2016 Presidential Election Political

“Is it over yet?”

Motion to make this the official statement of the 2016 election season…do I have a second?  I see that hand.

 

In what will go down as one of the most contentious and depressing elections of our lifetime, one of these “esteemed” choices will occupy the Oval Office.  I’ll give you a moment to either accept that reality, or find a corner to ugly cry in… … …

 

The 2016 election will go down as historic.  Not because of the fact that a major party nominated a woman for the first time in history (although as the father of daughters, that does encourage me).  Not because we nominated a career businessman who has never been served one second in public office of any kind before seeking the nomination.  This will be an historical election, because no matter who wins, they will measurably be the most unpopular president-elect in the history of our country.  November 9th will be marked with much more sighs than celebrations.

 

As contentious and painful the election has been for the country, it has proven to be more problematic for those who would say that they were followers of Jesus.  In many ways, the nomination of Donald Trump has created an existential crisis as committed followers of Jesus try to determine on what to do with their sacred vote.  With this crisis, there has been no shortage of opinions on what to do.  The rhetoric surrounding these opinions has intensified, and the average Christian voter is caught in the crossfire.

 

Flashback a couple of weeks ago on a fateful Friday as the infamous Donald Trump video is released to the world.  The political world had been turned upside down and inside out, and people were scrambling to figure out what the implications were.  Republican leaders like Paul Ryan and others, were seeking the nearest escape hatch.  They were looking to distance themselves from the candidate, as he suddenly turned radioactive.

 

Because of that, we are seeing that evangelical voters are struggling with the decision they are facing within the voting booth.  Of all the voting blocs, polling has revealed that the largest bloc of voters who are undecided are evangelicals.  This election is proving itself to be a monumental struggle for many of our brothers and sisters.  The actions of the candidate and the actions of those who would call themselves leaders within the evangelical community are not making the decision any easier.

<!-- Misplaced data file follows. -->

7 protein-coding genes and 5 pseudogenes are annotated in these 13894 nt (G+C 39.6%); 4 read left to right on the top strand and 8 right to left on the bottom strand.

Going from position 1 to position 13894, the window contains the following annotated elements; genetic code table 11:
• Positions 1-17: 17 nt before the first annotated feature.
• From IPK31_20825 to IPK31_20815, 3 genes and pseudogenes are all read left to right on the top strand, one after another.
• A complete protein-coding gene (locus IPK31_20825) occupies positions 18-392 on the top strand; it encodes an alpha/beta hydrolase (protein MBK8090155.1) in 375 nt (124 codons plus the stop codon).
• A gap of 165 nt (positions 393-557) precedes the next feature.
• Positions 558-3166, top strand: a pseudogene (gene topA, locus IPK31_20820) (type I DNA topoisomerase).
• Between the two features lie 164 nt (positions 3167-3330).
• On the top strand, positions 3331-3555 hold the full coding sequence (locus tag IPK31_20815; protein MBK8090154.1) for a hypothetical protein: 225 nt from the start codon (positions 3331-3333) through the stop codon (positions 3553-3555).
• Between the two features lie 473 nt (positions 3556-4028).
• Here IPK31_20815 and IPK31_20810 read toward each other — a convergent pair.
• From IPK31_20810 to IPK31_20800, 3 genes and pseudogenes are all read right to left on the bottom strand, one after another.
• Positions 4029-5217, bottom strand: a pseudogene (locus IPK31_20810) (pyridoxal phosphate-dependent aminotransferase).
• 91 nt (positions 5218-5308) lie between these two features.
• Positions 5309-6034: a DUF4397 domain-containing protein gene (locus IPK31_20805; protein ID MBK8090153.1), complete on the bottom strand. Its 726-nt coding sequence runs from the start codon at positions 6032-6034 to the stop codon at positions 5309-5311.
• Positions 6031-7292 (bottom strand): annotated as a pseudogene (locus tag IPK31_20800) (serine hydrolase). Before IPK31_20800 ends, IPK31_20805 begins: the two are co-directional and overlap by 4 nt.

As the dust settled that weekend, there was a tweet from a reporter that stuck out like a sore thumb.

 

“Amazing that almost only statements of re-affirmation of support for @realDonaldTrump today are from religious conservative leaders.” -@MarkHalperin 10/8/16

 

The day after the video broke, and as lifelong republicans were looking for safe harbor away from Hurricane Trump, it was the evangelical leaders that doubled down on their support for the nominee.  Evangelical leaders shrugged off the language in that video is either “macho” or “locker room talk”.  Whether or not they know it, but their supporting and dismissing Trump’s actions did not serve the gospel well as they projected the moral bankruptcy and misogyny on to Jesus.  What further complicates the matter is when these leaders were called out, they dismissed those voicing concern as being sanctimonious.

 

There are those who will read this article and say: “yeah, what about Hillary”.  If evangelical leaders were flocking to Hillary in the same number and fervor as they were flocking to Donald Trump, then that would be a valid argument worth having.  The truth is, evangelical leaders are attempting to sanctify a candidate that has not shown a desire to even seek sanctification, and are doing so with the hopes that if their support results in the electoral outcome that they hope for, evangelical leaders will find themselves “in the room”.  In other words, they are making Trump into something he is not, with the hopes that if they were to “call him a Christian”, that he would simply “call them”.  Hillary is an untenable choice for a Christ follower.  Hillary may be a liar, but with Trump, the Religious Right political establishment is lying to themselves.

 

To quote Russell Moore: “if we define the Religious Right political establishment as the gatekeepers of political activism, then the Religious Right political establishment is one big Wittenberg door with an expanding target where a nail should be.”

 

Just as the church was in desperate need of reformation for Martin Luther’s time, we are in need for reformation in the modern American church.  We continue to base whether or not God is pleased with the country or not based on who our leaders are, as if God’s omnipotence is dependent on votes cast.  The American Church, and the American Church’s leaders, need a reformation of priorities as we commit to preach the Good News news.   We preach the Good News in a way where we do not corrupt the gospel with the misdeeds of unrepentant politicians.  If the legacy of the 2016 election for the church is tantamount to a Wittenberg door moment, what a legacy that would be!

 

Every generation has a seminal moment in which an opportunity to lead presents itself.  If you are a follower of Jesus, and are still drawing breath, it means that God still has something for you to do.  As we sort through the rubble that is the divisiveness and destruction of the 2016 election, the church is going to need leaders that forsake all else and point to Jesus.  Now is the time for new heroes of the gospel as we unashamedly and unabashedly present an untarnished version of the gospel.

 

— Phillip L

 

Photo by Alex E. Proimos – http://www.flickr.com/photos/proimos/4199675334/, CC BY 2.0, https://commons.wikimedia.org/w/index.php?curid=22535544

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